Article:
The Tigers took a 5-3 lead in the third, on a three-run home run by Aaron Robinson. But the White Sox cut the Tigers’ lead to one in the fourth on a double by Gordon Goldsberry and Baker’s RBI single.
In the ninth inning, singles by Herb Adams, Luke Appling, and Gus Zernial off Tigers reliever Marlin Stuart brought in the tying run and put Appling on second base with the potential winning run with only one out.
The Tigers brought in Trout, who had saved the first game, and he got Cass Michaels to ground into a force play for the second out, with Appling moving to third base. Goldsberry walked, but George Yankowski hit into a force play and the game went to extra innings tied, 5-5.
Meanwhile, through the first nine innings of the second game, Groth had gone 0-for-4, leaving him 0-for-7 since his RBI single in the opener.
Johnny Lipon and George Kell walked for the Tigers to start the 10th inning against White Sox reliever Bill Evans, bringing former Tiger (and Detroit native) Billy Pierce in to pitch for the White Sox.
A sacrifice bunt by Vic Wertz put both runners in scoring position and an intentional walk to Hoot Evers loaded the bases, but pinch-hitter Don Lund struck out for the second out.
Two outs, bases loaded, tie game, extra innings. And up to bat stepped the hometown hero. Groth’s first at-bat of the doubleheader produced two runs. He had done nothing since then, but what would this at-bat produce?
“With the count 2-2 Groth laced one down first. The ball barely nicked the top of first base and rolled into foul territory in right for a double, scoring two big Tiger runs.”10
The “phenomenal Johnny Groth” had done it again!
Trout pitched a scoreless bottom of the 10th inning and the Tigers won the second game, 7-5. With the doubleheader sweep, the Tigers improved to 5-2, good for second place, 1½ games behind the New York Yankees.
Groth finished the month of April batting .439, before an inevitable slump. His rookie season came to a premature end on August 19 when he broke his wrist in a collision at first base. He ended the season batting .293 with 11 home runs in 103 games. The Tigers were 63-53 at the time of Groth’s injury, finishing the season in fourth place at 87-67.
Groth came back in 1950 to have what was probably the finest season of his career, batting .306 in 157 games as the Tigers finished in second place (95-59), only three games behind the Yankees. Groth ended up having a 15-year career that extended through 1960 and saw him play in 1,248 games. But the 1949 and 1950 seasons remained his two best seasons. And he always had April of 1949 when the “phenomenal Johnny Groth” was the toast of the baseball world.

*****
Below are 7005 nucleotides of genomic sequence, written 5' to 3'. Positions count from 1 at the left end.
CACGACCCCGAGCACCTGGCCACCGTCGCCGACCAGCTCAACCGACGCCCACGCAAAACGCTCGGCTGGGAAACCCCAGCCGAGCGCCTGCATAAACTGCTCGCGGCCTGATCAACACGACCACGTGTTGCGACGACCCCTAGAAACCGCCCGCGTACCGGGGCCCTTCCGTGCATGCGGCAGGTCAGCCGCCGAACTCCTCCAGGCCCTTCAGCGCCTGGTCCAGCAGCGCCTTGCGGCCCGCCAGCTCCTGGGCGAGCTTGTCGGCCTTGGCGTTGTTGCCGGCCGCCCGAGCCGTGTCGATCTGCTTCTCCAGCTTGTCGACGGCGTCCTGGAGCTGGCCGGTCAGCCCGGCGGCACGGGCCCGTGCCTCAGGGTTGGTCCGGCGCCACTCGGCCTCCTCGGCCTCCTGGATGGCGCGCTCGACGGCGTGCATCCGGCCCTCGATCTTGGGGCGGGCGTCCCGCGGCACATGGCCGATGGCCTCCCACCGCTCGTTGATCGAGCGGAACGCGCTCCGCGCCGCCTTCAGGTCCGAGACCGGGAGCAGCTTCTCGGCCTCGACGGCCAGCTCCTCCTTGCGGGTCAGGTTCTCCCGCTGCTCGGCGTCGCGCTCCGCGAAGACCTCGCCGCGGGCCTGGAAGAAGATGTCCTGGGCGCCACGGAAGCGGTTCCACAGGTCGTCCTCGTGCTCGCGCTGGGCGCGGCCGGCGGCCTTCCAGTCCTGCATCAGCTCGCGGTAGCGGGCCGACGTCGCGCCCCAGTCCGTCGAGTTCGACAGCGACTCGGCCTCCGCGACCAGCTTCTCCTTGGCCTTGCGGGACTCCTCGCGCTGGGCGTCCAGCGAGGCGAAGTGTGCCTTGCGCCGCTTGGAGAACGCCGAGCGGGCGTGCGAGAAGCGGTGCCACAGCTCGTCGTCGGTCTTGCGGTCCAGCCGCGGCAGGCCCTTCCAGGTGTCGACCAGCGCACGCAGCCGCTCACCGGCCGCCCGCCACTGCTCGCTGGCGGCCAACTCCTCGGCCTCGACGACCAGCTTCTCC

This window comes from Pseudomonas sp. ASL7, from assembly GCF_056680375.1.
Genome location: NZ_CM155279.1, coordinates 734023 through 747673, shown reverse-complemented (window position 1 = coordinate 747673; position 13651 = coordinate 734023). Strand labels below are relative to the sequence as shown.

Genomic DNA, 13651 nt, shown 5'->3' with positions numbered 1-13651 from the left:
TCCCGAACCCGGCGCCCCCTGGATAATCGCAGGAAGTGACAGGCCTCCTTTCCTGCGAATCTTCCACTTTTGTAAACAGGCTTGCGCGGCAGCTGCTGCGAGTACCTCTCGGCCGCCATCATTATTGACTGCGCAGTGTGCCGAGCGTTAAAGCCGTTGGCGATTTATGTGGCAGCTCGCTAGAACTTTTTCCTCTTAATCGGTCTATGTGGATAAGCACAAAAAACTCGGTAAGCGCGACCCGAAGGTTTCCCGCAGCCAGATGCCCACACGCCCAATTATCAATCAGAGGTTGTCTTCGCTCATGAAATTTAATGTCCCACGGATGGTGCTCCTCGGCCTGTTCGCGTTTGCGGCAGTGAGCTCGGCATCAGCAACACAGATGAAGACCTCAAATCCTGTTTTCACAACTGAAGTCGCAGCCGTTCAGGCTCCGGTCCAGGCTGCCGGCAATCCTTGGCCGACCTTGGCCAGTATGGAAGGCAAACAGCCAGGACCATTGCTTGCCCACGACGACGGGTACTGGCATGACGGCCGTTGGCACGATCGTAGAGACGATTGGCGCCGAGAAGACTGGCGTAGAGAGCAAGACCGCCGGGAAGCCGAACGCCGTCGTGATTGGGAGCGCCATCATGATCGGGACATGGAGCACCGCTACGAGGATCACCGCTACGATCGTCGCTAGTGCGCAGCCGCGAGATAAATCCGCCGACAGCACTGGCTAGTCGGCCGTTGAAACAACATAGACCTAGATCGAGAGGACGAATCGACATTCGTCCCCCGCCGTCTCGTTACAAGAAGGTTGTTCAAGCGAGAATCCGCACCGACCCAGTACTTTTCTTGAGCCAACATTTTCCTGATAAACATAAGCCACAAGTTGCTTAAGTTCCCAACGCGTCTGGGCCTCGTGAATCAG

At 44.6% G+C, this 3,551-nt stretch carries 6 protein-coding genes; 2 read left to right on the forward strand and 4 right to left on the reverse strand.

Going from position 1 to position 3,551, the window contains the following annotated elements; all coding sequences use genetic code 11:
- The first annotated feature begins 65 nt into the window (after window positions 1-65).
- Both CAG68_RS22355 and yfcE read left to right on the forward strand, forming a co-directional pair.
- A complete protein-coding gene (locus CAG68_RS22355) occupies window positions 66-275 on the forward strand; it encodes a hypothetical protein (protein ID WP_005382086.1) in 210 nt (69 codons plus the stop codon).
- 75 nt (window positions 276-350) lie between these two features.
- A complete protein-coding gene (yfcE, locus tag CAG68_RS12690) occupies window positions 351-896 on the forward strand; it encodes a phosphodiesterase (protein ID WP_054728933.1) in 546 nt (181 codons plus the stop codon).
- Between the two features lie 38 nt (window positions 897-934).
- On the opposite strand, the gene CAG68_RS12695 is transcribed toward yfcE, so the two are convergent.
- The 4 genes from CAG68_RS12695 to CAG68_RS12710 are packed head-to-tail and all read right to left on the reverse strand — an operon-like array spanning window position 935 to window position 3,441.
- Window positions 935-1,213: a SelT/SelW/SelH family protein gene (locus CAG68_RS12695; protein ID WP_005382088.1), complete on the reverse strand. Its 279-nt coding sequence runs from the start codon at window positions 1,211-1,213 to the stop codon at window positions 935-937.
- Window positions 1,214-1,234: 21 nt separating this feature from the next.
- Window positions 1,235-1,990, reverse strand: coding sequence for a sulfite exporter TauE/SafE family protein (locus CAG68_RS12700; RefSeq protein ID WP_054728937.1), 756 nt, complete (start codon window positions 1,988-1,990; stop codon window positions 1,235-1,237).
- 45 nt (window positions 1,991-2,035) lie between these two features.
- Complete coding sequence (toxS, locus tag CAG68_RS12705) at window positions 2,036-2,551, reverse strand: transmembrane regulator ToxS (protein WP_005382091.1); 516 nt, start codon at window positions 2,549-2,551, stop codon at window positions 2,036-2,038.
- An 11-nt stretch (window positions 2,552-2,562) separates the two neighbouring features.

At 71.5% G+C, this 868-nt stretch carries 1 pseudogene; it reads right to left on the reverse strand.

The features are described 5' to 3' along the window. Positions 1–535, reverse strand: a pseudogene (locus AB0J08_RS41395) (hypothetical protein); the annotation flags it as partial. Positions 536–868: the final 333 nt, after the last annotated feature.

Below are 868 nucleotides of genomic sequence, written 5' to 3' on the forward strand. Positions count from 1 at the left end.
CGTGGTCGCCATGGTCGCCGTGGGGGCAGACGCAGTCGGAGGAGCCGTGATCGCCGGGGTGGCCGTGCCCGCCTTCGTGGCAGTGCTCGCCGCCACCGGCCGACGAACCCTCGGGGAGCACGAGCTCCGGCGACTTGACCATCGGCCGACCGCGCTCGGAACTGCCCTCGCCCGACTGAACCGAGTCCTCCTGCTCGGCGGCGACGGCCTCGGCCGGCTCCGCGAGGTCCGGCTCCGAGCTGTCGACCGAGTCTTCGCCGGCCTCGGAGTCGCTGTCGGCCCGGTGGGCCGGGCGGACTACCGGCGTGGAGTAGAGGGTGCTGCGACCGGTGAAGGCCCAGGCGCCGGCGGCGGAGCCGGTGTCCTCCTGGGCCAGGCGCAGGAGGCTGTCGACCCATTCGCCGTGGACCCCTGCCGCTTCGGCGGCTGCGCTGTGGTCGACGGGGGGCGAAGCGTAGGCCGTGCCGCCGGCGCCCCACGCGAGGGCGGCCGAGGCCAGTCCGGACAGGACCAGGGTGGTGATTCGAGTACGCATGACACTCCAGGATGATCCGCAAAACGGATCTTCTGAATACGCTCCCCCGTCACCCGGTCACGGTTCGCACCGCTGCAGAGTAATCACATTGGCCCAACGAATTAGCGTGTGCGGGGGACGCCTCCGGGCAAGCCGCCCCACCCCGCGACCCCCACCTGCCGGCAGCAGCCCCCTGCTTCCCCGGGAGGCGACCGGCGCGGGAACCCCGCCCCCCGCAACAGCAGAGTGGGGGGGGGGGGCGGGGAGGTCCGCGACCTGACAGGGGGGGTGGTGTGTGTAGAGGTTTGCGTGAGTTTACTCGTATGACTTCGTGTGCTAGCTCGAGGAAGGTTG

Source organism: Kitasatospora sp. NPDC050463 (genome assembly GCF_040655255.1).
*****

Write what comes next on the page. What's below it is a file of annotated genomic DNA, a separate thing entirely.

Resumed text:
In addition to the sources cited in the Notes, I used the Baseball-Reference.com and Retrosheet.org websites.
For games for which Retrosheet does not have complete play-by-play data, volunteers do deduced play-by-play from contemporary newspaper accounts and other available information. I had the pleasure of deducing several Tigers games from April 1949, including this doubleheader.
2 Entering play on April 26, Groth held or tied for the major-league lead in batting average (.529), on-base percentage (.600), slugging percentage (1.118), home runs (3), and RBIs (8). Source: Retrosheet.org.
33 John C. Hoffman, “Sox Hitting Tames Tigers 5-2,” Chicago Sun-Times, April 22, 1949.
4 Dent McSkimming, “Brownies Back Home After Turn for Better; Malloy Shines in Relief,” St. Louis Post-Dispatch, April 29, 1949: 6c.
6 Robert Cromie, “Groth Makes a Hit With the Folks at Home,” Chicago Tribune, April 27, 1949: section 3, pages 1 and 3. The story included a picture of some of the fan signs at Comiskey Park — “Yea Groth,” “Welcome Home Johnny Groth” — and a picture of Groth and his fiancée, Betty Stoll, who attended the game. They were married that fall.
10 James Zerelli, “Tigers Take Pair From Chisox,” Detroit Free Press, April 27, 1949: 18.